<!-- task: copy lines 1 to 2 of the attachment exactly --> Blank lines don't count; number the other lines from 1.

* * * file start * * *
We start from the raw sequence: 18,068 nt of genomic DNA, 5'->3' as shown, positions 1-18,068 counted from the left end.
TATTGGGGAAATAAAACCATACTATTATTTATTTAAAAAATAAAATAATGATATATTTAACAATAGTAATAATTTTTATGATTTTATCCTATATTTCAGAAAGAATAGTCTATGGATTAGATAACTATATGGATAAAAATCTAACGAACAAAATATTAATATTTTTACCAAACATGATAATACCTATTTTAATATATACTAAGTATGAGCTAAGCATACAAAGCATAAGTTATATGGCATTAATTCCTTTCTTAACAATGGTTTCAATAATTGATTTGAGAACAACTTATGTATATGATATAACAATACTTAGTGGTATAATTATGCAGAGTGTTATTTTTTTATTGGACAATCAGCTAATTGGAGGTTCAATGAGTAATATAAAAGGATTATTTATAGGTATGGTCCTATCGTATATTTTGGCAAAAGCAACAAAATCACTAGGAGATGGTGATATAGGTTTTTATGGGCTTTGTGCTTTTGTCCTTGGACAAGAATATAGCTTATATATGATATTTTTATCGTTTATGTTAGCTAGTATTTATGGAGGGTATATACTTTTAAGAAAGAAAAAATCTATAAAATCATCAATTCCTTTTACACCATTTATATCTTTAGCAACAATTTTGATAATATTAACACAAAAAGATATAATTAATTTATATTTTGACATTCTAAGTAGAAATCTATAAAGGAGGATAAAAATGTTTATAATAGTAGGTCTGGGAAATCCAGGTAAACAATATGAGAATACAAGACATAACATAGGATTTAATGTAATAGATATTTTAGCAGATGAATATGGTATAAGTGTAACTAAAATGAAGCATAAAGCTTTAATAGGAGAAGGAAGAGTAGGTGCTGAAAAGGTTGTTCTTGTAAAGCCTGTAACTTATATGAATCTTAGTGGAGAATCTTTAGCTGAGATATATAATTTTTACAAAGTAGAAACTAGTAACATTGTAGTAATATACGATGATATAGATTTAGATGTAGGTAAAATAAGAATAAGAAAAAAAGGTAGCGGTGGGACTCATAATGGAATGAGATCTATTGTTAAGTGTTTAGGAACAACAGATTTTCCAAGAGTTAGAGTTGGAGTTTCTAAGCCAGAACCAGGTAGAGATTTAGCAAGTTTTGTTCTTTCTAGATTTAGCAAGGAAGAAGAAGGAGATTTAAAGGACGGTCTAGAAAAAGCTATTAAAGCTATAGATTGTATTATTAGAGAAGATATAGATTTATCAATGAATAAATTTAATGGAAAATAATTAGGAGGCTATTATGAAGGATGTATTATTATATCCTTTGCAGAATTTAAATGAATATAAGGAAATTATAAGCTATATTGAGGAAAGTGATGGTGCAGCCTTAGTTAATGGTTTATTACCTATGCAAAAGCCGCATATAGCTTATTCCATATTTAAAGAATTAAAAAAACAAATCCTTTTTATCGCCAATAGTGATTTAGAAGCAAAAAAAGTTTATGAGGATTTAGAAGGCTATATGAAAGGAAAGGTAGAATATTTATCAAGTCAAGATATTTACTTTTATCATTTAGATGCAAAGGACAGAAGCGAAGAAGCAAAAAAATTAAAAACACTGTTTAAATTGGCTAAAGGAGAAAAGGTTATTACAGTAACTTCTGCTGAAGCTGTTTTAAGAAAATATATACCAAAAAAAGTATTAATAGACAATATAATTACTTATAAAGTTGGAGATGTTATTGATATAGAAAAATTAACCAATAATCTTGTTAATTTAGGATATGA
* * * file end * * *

We start from the raw sequence: 18,068 nt of genomic DNA, 5'->3' as shown, positions 1-18,068 counted from the left end.
TATTGGGGAAATAAAACCATACTATTATTTATTTAAAAAATAAAATAATGATATATTTAACAATAGTAATAATTTTTATGATTTTATCCTATATTTCAGAAAGAATAGTCTATGGATTAGATAACTATATGGATAAAAATCTAACGAACAAAATATTAATATTTTTACCAAACATGATAATACCTATTTTAATATATACTAAGTATGAGCTAAGCATACAAAGCATAAGTTATATGGCATTAATTCCTTTCTTAACAATGGTTTCAATAATTGATTTGAGAACAACTTATGTATATGATATAACAATACTTAGTGGTATAATTATGCAGAGTGTTATTTTTTTATTGGACAATCAGCTAATTGGAGGTTCAATGAGTAATATAAAAGGATTATTTATAGGTATGGTCCTATCGTATATTTTGGCAAAAGCAACAAAATCACTAGGAGATGGTGATATAGGTTTTTATGGGCTTTGTGCTTTTGTCCTTGGACAAGAATATAGCTTATATATGATATTTTTATCGTTTATGTTAGCTAGTATTTATGGAGGGTATATACTTTTAAGAAAGAAAAAATCTATAAAATCATCAATTCCTTTTACACCATTTATATCTTTAGCAACAATTTTGATAATATTAACACAAAAAGATATAATTAATTTATATTTTGACATTCTAAGTAGAAATCTATAAAGGAGGATAAAAATGTTTATAATAGTAGGTCTGGGAAATCCAGGTAAACAATATGAGAATACAAGACATAACATAGGATTTAATGTAATAGATATTTTAGCAGATGAATATGGTATAAGTGTAACTAAAATGAAGCATAAAGCTTTAATAGGAGAAGGAAGAGTAGGTGCTGAAAAGGTTGTTCTTGTAAAGCCTGTAACTTATATGAATCTTAGTGGAGAATCTTTAGCTGAGATATATAATTTTTACAAAGTAGAAACTAGTAACATTGTAGTAATATACGATGATATAGATTTAGATGTAGGTAAAATAAGAATAAGAAAAAAAGGTAGCGGTGGGACTCATAATGGAATGAGATCTATTGTTAAGTGTTTAGGAACAACAGATTTTCCAAGAGTTAGAGTTGGAGTTTCTAAGCCAGAACCAGGTAGAGATTTAGCAAGTTTTGTTCTTTCTAGATTTAGCAAGGAAGAAGAAGGAGATTTAAAGGACGGTCTAGAAAAAGCTATTAAAGCTATAGATTGTATTATTAGAGAAGATATAGATTTATCAATGAATAAATTTAATGGAAAATAATTAGGAGGCTATTATGAAGGATGTATTATTATATCCTTTGCAGAATTTAAATGAATATAAGGAAATTATAAGCTATATTGAGGAAAGTGATGGTGCAGCCTTAGTTAATGGTTTATTACCTATGCAAAAGCCGCATATAGCTTATTCCATATTTAAAGAATTAAAAAAACAAATCCTTTTTATCGCCAATAGTGATTTAGAAGCAAAAAAAGTTTATGAGGATTTAGAAGGCTATATGAAAGGAAAGGTAGAATATTTATCAAGTCAAGATATTTACTTTTATCATTTAGATGCAAAGGACAGAAGCGAAGAAGCAAAAAAATTAAAAACACTGTTTAAATTGGCTAAAGGAGAAAAGGTTATTACAGTAACTTCTGCTGAAGCTGTTTTAAGAAAATATATACCAAAAAAAGTATTAATAGACAATATAATTACTTATAAAGTTGGAGATGTTATTGATATAGAAAAATTAACCAATAATCTTGTTAATTTAGGATATGA